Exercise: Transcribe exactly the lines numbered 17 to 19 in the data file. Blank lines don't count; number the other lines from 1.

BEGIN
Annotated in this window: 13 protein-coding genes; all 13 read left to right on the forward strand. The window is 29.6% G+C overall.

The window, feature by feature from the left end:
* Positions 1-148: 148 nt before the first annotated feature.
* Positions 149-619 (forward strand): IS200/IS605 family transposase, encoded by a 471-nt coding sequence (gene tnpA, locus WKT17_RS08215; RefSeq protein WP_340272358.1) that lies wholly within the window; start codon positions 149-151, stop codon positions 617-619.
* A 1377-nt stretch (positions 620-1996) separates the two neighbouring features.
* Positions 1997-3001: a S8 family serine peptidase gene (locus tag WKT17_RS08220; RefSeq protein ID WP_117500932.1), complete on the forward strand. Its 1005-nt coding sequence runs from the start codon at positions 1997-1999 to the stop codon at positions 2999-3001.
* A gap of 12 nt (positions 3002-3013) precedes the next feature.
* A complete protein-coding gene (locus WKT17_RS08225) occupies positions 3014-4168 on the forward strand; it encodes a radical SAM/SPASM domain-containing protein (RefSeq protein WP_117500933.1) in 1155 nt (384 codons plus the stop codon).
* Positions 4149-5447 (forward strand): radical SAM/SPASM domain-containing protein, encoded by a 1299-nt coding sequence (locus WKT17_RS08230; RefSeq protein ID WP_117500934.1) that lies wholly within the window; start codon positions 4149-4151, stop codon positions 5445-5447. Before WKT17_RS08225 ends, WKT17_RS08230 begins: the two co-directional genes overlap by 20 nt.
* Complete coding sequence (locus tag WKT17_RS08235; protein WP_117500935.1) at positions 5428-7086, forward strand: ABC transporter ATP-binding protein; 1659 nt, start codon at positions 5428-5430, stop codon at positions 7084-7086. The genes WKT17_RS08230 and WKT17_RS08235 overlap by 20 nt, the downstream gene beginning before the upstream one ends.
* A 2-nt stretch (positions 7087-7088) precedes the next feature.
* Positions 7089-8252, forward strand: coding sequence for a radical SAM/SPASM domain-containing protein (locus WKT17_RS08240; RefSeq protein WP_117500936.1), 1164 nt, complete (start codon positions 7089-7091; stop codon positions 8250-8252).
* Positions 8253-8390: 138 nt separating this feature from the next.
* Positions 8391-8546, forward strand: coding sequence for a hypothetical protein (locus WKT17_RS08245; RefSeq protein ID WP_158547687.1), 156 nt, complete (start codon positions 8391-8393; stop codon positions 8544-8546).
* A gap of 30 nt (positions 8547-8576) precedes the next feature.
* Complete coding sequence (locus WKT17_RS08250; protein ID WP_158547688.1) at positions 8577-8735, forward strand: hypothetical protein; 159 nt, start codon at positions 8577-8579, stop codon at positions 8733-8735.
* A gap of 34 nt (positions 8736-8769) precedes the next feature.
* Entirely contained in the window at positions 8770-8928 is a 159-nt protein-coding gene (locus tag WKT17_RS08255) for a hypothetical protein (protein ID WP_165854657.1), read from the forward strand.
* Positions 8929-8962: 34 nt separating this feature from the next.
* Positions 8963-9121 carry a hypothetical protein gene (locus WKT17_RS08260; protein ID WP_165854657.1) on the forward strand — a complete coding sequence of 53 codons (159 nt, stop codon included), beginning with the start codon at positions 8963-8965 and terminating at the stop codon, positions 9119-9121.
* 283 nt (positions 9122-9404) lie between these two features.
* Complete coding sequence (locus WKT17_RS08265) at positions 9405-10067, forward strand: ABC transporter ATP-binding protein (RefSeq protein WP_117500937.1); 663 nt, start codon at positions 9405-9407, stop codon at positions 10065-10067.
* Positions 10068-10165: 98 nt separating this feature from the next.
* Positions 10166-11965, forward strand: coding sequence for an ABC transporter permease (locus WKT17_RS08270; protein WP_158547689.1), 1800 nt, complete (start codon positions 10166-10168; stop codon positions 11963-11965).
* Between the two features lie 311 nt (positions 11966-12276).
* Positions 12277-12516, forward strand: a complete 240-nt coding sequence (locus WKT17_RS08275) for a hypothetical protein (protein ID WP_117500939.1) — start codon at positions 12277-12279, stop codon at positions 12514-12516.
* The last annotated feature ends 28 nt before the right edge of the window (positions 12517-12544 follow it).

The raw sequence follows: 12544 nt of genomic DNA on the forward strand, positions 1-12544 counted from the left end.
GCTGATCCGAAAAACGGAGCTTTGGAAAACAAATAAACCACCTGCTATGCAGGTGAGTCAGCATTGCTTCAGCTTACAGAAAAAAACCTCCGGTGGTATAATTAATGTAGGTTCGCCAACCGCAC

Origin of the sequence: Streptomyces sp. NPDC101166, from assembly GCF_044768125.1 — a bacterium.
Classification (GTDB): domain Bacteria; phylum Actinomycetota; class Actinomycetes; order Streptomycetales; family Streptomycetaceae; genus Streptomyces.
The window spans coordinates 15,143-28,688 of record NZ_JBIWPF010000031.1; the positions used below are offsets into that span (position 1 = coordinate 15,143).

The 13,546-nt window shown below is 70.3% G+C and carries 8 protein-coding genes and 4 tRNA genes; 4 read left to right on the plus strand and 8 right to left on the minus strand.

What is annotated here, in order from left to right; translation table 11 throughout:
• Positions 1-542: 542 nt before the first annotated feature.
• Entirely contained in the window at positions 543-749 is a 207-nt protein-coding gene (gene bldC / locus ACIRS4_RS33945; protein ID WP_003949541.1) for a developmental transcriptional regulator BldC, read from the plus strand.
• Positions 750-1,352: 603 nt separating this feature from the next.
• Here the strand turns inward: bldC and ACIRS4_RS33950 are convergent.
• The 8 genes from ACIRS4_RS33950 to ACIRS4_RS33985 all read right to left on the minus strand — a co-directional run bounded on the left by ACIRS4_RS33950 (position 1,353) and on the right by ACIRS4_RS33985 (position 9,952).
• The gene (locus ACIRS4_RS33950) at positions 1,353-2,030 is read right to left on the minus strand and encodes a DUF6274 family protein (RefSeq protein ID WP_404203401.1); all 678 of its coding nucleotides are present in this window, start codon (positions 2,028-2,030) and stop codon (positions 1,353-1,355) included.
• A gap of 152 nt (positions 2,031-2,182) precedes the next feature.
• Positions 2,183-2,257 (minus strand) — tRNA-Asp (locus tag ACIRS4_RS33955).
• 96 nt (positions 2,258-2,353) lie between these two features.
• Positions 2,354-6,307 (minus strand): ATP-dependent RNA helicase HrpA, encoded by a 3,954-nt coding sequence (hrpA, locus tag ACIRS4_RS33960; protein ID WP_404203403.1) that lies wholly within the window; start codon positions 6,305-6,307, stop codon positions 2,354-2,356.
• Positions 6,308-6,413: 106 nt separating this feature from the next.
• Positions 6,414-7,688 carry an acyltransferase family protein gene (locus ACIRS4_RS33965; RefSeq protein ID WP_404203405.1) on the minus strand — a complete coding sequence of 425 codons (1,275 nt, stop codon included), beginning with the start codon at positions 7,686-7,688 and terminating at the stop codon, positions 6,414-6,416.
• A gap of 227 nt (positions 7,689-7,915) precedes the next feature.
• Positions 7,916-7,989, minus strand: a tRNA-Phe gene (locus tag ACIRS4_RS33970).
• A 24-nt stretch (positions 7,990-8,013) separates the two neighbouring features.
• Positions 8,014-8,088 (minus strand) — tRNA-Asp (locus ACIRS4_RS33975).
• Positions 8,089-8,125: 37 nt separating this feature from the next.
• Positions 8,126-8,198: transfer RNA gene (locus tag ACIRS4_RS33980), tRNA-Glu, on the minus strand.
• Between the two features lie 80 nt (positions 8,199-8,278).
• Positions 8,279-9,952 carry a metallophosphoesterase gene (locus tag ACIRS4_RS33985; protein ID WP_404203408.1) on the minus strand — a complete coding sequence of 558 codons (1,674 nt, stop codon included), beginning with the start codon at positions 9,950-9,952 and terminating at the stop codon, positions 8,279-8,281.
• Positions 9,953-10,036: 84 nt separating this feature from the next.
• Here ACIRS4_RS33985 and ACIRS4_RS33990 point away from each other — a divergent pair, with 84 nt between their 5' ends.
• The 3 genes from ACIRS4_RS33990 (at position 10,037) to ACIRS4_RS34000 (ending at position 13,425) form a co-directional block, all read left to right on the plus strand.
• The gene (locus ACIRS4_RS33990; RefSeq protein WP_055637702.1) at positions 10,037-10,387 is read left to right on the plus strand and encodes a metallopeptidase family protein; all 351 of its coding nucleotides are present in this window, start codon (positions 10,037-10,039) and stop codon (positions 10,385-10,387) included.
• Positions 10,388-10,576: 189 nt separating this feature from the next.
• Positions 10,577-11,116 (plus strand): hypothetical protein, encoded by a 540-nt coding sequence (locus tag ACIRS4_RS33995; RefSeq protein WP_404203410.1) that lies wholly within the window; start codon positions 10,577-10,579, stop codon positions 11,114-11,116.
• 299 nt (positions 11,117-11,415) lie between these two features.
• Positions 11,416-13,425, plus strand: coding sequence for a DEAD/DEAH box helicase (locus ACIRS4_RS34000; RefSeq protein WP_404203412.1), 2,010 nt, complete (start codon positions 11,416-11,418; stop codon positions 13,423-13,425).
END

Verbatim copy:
* A gap of 34 nt (positions 8736-8769) precedes the next feature.
* Entirely contained in the window at positions 8770-8928 is a 159-nt protein-coding gene (locus tag WKT17_RS08255) for a hypothetical protein (protein ID WP_165854657.1), read from the forward strand.
* Positions 8929-8962: 34 nt separating this feature from the next.